Principle Investigators: Matthew Hestand, PhD, & D. Brian Dawson, PhD
Pharmacogenomic testing is vital for prescribing appropriate drug dosages and is the most frequently run molecular genetic test at Cincinnati Children’s. However, many relevant genes are plagued with pseudogenes, copy number variants, and complex structural variants that make them difficult to analyze with current technologies.
The enzyme produced by the most important pharmacogene, CYP2D6, is responsible for metabolizing 25% of commonly prescribed medications. More than 100 haplotypes (combinations of genetic variants) have been described that affect the enzyme’s metabolizing capability. However, a pseudogene and common copy number variations limit current assays to targeted genotypes. Haplotypes, therefore, must be imputed, which can be incorrect up to 10% of the time, as well as can miss non-targeted variants in the gene. Newer single-molecule sequencing technologies overcome previous limitations and enable direct detection and phasing of variants since allele specific variants are in one long read.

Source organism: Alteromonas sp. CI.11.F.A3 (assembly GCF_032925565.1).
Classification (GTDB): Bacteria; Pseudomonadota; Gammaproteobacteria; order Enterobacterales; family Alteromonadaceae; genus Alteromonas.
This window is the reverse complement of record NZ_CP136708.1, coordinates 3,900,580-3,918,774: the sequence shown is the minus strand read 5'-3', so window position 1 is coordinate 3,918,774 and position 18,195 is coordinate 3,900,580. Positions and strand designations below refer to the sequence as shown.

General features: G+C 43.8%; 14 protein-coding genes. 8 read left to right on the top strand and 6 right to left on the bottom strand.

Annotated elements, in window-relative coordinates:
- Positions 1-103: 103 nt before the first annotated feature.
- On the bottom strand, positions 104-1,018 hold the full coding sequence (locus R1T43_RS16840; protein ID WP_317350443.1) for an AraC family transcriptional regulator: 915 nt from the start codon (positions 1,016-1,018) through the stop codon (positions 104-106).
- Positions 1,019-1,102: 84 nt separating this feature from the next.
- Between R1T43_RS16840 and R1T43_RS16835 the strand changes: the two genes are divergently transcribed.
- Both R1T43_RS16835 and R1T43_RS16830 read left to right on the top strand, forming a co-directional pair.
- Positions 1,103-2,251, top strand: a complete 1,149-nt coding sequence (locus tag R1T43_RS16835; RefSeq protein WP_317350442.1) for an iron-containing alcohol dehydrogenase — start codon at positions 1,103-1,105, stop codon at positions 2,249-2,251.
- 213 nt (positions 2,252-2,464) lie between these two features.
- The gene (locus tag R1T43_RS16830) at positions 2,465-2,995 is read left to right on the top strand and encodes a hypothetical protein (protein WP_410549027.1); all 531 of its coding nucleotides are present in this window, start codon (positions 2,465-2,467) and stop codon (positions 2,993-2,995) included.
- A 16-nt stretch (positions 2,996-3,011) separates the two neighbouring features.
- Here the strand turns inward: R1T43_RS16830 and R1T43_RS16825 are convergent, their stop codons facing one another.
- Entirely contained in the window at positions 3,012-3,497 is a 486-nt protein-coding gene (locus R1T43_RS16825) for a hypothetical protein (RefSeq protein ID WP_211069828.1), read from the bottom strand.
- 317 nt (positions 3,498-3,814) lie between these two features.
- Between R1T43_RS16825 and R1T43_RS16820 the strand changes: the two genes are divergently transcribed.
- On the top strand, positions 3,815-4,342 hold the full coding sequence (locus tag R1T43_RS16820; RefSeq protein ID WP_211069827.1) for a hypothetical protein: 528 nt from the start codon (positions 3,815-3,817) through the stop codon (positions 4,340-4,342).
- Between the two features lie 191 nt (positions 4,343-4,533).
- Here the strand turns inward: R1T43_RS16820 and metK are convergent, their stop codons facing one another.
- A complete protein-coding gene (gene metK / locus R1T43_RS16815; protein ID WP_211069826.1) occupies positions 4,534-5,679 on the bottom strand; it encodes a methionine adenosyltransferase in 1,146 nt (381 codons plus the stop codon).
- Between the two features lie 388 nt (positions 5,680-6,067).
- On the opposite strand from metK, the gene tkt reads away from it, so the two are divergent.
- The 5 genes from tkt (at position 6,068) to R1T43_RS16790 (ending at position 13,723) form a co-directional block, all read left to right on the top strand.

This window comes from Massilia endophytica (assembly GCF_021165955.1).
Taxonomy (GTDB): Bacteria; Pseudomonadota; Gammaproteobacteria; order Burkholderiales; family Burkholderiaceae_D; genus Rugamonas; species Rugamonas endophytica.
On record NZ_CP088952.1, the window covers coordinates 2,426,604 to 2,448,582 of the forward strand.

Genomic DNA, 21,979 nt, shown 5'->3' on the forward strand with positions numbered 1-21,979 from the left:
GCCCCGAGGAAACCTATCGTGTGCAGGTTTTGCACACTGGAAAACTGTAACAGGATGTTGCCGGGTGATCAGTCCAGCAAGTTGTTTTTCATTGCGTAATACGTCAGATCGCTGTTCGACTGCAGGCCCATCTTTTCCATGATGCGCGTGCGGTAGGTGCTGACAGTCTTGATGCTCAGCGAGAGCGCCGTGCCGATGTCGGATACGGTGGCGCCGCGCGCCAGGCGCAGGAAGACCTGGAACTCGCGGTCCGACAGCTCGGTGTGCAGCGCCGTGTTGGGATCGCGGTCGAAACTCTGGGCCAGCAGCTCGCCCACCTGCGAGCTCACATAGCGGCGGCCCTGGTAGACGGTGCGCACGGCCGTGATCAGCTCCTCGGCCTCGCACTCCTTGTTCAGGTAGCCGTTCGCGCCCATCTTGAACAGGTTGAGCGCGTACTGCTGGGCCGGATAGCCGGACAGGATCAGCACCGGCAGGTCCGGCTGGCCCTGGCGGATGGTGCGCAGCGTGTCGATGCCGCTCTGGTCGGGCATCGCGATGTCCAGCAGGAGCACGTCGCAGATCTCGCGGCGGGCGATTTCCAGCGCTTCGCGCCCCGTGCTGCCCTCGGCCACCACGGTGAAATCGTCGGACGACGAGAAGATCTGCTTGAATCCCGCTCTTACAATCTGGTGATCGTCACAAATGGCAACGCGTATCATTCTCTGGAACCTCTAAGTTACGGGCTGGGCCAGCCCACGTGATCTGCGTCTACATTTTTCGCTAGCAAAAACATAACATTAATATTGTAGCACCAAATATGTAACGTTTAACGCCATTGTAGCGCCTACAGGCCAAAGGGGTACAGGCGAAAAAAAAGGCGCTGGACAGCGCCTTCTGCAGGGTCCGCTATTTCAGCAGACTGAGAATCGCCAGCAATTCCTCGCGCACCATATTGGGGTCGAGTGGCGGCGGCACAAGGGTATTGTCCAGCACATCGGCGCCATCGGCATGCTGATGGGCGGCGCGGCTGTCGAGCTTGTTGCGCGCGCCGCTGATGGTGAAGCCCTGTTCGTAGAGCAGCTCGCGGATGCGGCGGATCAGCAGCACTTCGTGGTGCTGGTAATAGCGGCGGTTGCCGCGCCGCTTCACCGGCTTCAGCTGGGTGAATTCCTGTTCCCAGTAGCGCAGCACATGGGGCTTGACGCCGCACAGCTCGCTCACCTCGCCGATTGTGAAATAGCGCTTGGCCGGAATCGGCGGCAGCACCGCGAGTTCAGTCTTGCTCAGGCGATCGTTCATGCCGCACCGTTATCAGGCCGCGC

Our research uses long-read technologies to develop cost-effective non-imputation based haplotyping methods. Once an improved test is designed for CYP2D6, we will expand to include other important drug response genes, leading to cost- effective, faster, and more complete pharmacogenomics sequencing-based diagnostic analyses which will have a direct impact on patient care.